Finally, the trial court failed to order appellant to indemnify complainant although it did award moral damages. Thus, and in line with the pronouncement in People vs. Victor[36] appellant should be made to pay P50,000.00 as indemnification. The award of P100,000.00 granted by the trial court as and for moral damages is reduced to P50,000.00 following and adhering to current jurisprudence.[37]

WHEREFORE, finding the conviction of appellant supported by the evidence on record, the Court hereby AFFIRMS said judgment, with the modification that aside from the payment of FIFTY THOUSAND PESOS (P50,000.00) as moral damages to the victim, appellant is further ordered to indemnify private complainant in the amount of FIFTY THOUSAND PESOS (P50,000.00) as compensatory damages.


Melo, (Chairman), Vitug, and Purisima, JJ., concur.

Panganiban, J., on leave.

[1] "Those who commit the act of sexual intercourse or lascivious conduct with a child exploited in prostitution or subjected to other sexual abuse: Provided, That when the victim is under twelve (12) years of age, the perpetrators shall be prosecuted under Article 335, paragraph 3, for rape and Article 336 of Act No. 3815, as amended, the Revised Penal Code, for rape or lascivious conduct, as the case may be: Provided, That the penalty for lascivious conduct when the victim is under twelve (12) years of age shall be reclusion temporal in its medium period."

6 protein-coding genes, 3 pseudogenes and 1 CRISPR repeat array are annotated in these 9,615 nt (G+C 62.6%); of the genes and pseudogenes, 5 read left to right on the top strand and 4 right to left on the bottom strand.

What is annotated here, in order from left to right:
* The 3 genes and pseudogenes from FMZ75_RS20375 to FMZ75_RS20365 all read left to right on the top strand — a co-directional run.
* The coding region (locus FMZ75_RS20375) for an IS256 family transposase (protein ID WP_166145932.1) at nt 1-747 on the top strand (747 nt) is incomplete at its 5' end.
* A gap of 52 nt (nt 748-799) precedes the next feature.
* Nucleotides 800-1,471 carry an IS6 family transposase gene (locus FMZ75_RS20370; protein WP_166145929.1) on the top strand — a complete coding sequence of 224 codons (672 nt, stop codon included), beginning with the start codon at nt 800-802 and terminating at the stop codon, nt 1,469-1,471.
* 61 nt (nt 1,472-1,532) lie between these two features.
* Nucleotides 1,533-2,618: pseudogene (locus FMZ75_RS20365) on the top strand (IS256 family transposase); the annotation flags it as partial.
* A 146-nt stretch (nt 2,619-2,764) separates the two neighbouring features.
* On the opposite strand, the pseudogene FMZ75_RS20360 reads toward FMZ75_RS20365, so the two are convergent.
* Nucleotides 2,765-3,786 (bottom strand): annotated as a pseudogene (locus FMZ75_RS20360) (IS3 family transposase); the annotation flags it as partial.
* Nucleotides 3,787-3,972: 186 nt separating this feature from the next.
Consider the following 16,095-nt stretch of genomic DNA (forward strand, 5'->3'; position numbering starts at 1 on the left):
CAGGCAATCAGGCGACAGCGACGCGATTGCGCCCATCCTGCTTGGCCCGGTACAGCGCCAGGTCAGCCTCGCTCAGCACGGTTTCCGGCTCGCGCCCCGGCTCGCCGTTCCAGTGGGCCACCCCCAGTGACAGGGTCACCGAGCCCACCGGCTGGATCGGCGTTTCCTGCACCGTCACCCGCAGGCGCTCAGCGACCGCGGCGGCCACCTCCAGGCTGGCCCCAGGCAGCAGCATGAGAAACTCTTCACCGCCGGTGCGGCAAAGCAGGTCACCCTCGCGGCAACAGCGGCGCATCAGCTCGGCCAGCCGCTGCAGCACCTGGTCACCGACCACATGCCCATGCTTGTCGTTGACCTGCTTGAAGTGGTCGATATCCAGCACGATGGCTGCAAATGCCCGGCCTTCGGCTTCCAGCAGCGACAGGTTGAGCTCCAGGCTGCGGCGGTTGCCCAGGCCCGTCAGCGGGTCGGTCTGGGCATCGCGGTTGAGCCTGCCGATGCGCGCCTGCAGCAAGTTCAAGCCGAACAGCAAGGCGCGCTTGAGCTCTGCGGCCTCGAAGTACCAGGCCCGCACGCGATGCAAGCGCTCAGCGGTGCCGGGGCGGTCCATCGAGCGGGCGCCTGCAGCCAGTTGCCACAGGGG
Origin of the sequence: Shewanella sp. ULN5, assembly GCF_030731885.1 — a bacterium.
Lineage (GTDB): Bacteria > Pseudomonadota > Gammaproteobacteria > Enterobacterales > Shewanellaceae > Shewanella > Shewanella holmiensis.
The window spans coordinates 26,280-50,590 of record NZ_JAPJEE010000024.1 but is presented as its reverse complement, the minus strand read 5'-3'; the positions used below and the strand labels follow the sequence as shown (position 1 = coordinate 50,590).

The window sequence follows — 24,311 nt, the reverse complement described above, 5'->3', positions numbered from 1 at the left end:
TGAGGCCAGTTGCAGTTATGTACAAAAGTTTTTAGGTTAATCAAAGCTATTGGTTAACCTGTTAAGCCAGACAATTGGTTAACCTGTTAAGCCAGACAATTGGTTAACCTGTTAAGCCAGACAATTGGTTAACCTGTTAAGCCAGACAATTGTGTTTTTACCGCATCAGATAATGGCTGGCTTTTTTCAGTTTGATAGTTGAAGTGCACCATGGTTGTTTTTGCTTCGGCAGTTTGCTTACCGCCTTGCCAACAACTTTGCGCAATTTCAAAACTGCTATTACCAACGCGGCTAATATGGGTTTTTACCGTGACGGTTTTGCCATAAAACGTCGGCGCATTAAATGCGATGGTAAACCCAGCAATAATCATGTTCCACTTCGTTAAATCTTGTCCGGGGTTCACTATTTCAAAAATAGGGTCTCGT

[2] Presided by Judge Eliodoro G. Ubiadas.
[3] Original Records (OR), p. 2.
[4] OR, p. 4.
[5] OR, p. 90, Exhibit "D": TSN dated September 2, 1996, pp. 7-11.
[6] OR, pp. 87-89, Exhibit "C"; TSN dated March 25, 1996, pp. 10-11.
[7] Rollo, 79-84.
[8] TSN dated September 30, 1996, pp. 3-12.
[9] Rollo, p. 50.
[10] Rollo, p. 25.
[11] Rollo, p. 49.
[12] Rollo, pp. 52-53.
[13] 198 SCRA 357 (1991)
[14] TSN dated February 5, 1996, pp. 16-18.
[15] TSN dated February 5, 1996, pp. 16-26.
[16] TSN dated September 29, 1996, pp. 14-15.
[17] Rollo, p. 24.
[18] People vs. Atop, 286 SCRA 157 (1998)
[19] People vs. Pili, 289 SCRA 118 (1998)
[20] People vs. Padilla, G.R. No. 126124, January 20, 1999, p. 4.
[21] Ibid.
[22] Ibid.
[23] People vs. Andres, 296 SCRA 318 (1998)
[24] People vs. Cabanela, 299 SCRA 153 (1998)
[25] People vs. Ballesteros, 285 SCRA 438 (1998)
[26] People vs. Songcuan, 176 SCRA 354 (1989)
[27] People vs. Apilo, 263 SCRA 582 (1996)
[28] People vs. Tumala, Jr. 284 SCRA 436 (1998)
[29] People vs. Gallo, 284 SCRA 590 (1998)
[30] People vs. Gallano, 108 SCRA 405 (1981); People vs. Padilla, G.R. No. 126124, January 20, 1999.
[31] People vs. Moreno, 294 SCRA 728 (1998); People vs. Padilla, G.R. No. 126124, January 20, 1999.
[32] TSN dated February 5, 1996, p. 23.
[33] People vs. Moreno, 294 SCRA 728 (1998)
[34] People vs. Salazar, 277 SCRA 67 (1997)
[35] People vs. Mendoza, 254 SCRA 61 (1996)
[36] G.R. No. 127903, July 9, 1998.
[37] People vs. Moreno, 294 SCRA 728 (1998); People vs. Almacin, G.R. No. 113253, February 19, 1999; People vs. Padilla, G.R. No. 126124, January 20, 1999.